Transgender People in Australia and New Zealand: Health, Well-being and Access to Health Services

Submitted by Sunil Patel on Tuesday, 24 November 2009 - 3:24am.

This research had its beginnings in an act of trans activism, including a campaign by a
number of trans organizations advocating the need for research dealing with health, wellbeing and access to health services in relation to this population. This study set out to recruit the broadest possible community sample by using a range of recruitment techniques
and an online survey. In total, 253 respondents completed the survey. Of these, 229 were from Australia (90.5%) and 24 (9.5%) were from New Zealand. Respondents rated their health on a five-point scale; the majority of the sample rated their health as ‘good’ or ‘very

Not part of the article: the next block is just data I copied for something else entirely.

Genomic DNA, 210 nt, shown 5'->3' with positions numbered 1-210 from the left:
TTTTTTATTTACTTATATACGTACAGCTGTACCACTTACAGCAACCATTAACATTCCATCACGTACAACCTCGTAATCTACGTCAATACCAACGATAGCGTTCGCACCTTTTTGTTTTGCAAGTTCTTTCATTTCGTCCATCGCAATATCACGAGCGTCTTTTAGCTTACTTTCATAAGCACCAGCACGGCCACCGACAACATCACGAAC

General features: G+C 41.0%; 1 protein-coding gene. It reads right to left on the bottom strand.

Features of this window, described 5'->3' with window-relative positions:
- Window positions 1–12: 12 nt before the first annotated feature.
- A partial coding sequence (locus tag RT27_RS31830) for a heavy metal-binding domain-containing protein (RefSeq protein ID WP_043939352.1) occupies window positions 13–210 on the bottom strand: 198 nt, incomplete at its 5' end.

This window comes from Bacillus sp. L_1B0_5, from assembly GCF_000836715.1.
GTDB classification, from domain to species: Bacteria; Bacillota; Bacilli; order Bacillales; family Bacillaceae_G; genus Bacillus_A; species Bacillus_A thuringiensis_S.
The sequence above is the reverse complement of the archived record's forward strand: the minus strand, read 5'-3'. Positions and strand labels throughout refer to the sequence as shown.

good’. On the SF36 scale, respondents had poorer health ratings than the general population in Australia and New Zealand. Respondents reported rates of depression much higher than those found in the general Australian population, with assigned males being twice
as likely to experience depression as assigned females. Respondents who had experienced greater discrimination were more likely to report being currently depressed. Respondents were asked about their best and worst experiences with a health practitioner or health
service in relation to being trans. They contrasted encounters where they felt accepted and
supported by their practitioners with others where they were met with hostility.

Key Words: depression, health service use, self-reported health, recognition, trans

Format: Journal article
Year of publication: 2009